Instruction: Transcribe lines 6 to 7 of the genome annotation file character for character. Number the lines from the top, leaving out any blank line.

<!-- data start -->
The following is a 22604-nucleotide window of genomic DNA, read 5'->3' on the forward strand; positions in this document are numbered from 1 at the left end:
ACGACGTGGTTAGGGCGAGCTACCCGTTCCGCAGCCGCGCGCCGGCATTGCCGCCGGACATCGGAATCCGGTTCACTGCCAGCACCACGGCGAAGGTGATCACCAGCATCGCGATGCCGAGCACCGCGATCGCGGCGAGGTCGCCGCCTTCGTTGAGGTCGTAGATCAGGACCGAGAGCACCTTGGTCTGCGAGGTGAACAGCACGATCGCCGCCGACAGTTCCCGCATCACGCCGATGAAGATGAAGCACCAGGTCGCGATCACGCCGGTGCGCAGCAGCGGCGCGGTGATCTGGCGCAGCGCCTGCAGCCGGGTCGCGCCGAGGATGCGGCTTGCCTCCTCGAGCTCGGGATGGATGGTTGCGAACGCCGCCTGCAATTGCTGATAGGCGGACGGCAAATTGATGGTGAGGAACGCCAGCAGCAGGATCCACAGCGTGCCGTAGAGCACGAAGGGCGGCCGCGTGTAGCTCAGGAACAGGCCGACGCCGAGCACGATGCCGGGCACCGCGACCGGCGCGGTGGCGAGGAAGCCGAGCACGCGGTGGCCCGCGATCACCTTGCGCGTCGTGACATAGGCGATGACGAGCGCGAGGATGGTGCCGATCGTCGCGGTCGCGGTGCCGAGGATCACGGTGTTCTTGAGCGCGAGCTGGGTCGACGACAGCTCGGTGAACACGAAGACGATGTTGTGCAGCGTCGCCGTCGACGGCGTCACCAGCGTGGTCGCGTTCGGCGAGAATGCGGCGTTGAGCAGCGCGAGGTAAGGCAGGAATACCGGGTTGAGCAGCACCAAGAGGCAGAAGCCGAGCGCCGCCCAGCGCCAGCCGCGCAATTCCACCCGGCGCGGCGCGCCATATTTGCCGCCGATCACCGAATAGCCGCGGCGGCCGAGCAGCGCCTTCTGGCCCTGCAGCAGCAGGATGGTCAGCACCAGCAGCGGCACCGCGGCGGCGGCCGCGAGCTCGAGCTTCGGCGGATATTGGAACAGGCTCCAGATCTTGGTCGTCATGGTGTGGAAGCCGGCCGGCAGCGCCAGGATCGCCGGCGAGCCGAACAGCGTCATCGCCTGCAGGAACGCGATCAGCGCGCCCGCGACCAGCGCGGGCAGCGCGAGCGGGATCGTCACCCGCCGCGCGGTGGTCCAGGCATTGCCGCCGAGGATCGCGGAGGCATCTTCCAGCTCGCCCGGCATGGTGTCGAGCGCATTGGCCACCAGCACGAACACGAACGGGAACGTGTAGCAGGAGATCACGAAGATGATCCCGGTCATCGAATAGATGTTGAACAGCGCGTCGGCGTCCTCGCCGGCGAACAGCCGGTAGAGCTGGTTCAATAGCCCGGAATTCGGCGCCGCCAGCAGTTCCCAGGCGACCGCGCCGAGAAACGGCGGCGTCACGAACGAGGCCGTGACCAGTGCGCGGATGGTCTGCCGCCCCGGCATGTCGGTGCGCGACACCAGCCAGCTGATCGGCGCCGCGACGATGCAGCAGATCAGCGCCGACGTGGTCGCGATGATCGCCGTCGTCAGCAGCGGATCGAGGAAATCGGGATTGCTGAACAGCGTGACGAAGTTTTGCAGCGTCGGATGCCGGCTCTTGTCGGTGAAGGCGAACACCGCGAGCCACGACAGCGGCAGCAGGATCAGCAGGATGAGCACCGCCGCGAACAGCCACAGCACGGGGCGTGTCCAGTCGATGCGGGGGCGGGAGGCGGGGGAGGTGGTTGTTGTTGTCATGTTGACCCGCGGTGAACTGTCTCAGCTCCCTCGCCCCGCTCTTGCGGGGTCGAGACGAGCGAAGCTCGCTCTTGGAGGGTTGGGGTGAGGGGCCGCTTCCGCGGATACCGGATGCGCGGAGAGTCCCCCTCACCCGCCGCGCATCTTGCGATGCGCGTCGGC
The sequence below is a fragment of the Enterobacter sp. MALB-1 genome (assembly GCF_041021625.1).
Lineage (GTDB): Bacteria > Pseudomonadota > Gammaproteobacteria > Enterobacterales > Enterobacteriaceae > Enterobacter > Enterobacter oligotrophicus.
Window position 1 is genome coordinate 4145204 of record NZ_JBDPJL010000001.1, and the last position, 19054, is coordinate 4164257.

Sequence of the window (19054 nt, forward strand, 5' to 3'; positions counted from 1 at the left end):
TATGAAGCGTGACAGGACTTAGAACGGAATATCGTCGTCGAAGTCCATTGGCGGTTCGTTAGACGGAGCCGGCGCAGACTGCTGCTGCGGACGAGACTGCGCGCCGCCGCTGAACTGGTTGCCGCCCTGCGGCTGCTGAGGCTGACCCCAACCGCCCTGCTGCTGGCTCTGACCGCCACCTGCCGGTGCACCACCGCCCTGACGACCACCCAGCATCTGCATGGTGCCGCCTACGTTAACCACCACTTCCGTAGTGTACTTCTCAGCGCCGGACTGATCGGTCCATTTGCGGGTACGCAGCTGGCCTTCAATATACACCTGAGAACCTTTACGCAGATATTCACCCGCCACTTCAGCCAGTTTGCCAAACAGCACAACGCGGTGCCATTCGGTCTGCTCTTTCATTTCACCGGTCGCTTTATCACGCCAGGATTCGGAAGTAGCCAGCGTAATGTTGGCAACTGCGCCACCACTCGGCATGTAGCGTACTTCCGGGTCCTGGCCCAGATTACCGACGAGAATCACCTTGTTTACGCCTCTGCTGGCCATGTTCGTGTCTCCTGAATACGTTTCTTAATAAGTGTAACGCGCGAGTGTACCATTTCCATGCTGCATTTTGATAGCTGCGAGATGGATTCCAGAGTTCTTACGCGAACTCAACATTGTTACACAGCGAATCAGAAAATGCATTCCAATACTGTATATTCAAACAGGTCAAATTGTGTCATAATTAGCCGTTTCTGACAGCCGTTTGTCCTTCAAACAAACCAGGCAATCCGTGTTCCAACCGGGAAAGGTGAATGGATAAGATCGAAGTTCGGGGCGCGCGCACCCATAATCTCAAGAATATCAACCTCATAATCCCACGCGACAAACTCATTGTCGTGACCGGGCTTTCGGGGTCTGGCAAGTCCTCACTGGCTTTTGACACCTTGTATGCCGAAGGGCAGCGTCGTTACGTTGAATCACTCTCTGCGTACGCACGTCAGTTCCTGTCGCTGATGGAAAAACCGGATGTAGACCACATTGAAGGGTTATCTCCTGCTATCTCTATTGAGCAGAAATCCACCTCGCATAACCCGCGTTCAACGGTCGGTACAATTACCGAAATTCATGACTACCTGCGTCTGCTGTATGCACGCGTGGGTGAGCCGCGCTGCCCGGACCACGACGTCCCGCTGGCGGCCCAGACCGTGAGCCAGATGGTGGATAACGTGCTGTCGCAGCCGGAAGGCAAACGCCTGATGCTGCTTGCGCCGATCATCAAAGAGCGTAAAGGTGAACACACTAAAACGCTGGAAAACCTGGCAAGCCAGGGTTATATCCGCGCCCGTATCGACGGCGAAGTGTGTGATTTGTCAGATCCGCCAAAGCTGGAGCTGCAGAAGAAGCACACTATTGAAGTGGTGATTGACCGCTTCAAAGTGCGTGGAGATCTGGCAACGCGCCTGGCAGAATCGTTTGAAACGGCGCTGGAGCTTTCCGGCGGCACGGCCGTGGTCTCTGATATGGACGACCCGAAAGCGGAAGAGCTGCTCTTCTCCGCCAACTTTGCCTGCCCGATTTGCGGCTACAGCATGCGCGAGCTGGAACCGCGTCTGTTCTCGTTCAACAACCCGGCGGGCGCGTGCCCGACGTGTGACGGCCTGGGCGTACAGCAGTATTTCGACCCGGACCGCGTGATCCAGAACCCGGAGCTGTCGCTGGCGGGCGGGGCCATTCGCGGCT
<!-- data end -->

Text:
Sequence of the window (19054 nt, forward strand, 5' to 3'; positions counted from 1 at the left end):
TATGAAGCGTGACAGGACTTAGAACGGAATATCGTCGTCGAAGTCCATTGGCGGTTCGTTAGACGGAGCCGGCGCAGACTGCTGCTGCGGACGAGACTGCGCGCCGCCGCTGAACTGGTTGCCGCCCTGCGGCTGCTGAGGCTGACCCCAACCGCCCTGCTGCTGGCTCTGACCGCCACCTGCCGGTGCACCACCGCCCTGACGACCACCCAGCATCTGCATGGTGCCGCCTACGTTAACCACCACTTCCGTAGTGTACTTCTCAGCGCCGGACTGATCGGTCCATTTGCGGGTACGCAGCTGGCCTTCAATATACACCTGAGAACCTTTACGCAGATATTCACCCGCCACTTCAGCCAGTTTGCCAAACAGCACAACGCGGTGCCATTCGGTCTGCTCTTTCATTTCACCGGTCGCTTTATCACGCCAGGATTCGGAAGTAGCCAGCGTAATGTTGGCAACTGCGCCACCACTCGGCATGTAGCGTACTTCCGGGTCCTGGCCCAGATTACCGACGAGAATCACCTTGTTTACGCCTCTGCTGGCCATGTTCGTGTCTCCTGAATACGTTTCTTAATAAGTGTAACGCGCGAGTGTACCATTTCCATGCTGCATTTTGATAGCTGCGAGATGGATTCCAGAGTTCTTACGCGAACTCAACATTGTTACACAGCGAATCAGAAAATGCATTCCAATACTGTATATTCAAACAGGTCAAATTGTGTCATAATTAGCCGTTTCTGACAGCCGTTTGTCCTTCAAACAAACCAGGCAATCCGTGTTCCAACCGGGAAAGGTGAATGGATAAGATCGAAGTTCGGGGCGCGCGCACCCATAATCTCAAGAATATCAACCTCATAATCCCACGCGACAAACTCATTGTCGTGACCGGGCTTTCGGGGTCTGGCAAGTCCTCACTGGCTTTTGACACCTTGTATGCCGAAGGGCAGCGTCGTTACGTTGAATCACTCTCTGCGTACGCACGTCAGTTCCTGTCGCTGATGGAAAAACCGGATGTAGACCACATTGAAGGGTTATCTCCTGCTATCTCTATTGAGCAGAAATCCACCTCGCATAACCCGCGTTCAACGGTCGGTACAATTACCGAAATTCATGACTACCTGCGTCTGCTGTATGCACGCGTGGGTGAGCCGCGCTGCCCGGACCACGACGTCCCGCTGGCGGCCCAGACCGTGAGCCAGATGGTGGATAACGTGCTGTCGCAGCCGGAAGGCAAACGCCTGATGCTGCTTGCGCCGATCATCAAAGAGCGTAAAGGTGAACACACTAAAACGCTGGAAAACCTGGCAAGCCAGGGTTATATCCGCGCCCGTATCGACGGCGAAGTGTGTGATTTGTCAGATCCGCCAAAGCTGGAGCTGCAGAAGAAGCACACTATTGAAGTGGTGATTGACCGCTTCAAAGTGCGTGGAGATCTGGCAACGCGCCTGGCAGAATCGTTTGAAACGGCGCTGGAGCTTTCCGGCGGCACGGCCGTGGTCTCTGATATGGACGACCCGAAAGCGGAAGAGCTGCTCTTCTCCGCCAACTTTGCCTGCCCGATTTGCGGCTACAGCATGCGCGAGCTGGAACCGCGTCTGTTCTCGTTCAACAACCCGGCGGGCGCGTGCCCGACGTGTGACGGCCTGGGCGTACAGCAGTATTTCGACCCGGACCGCGTGATCCAGAACCCGGAGCTGTCGCTGGCGGGCGGGGCCATTCGCGGCT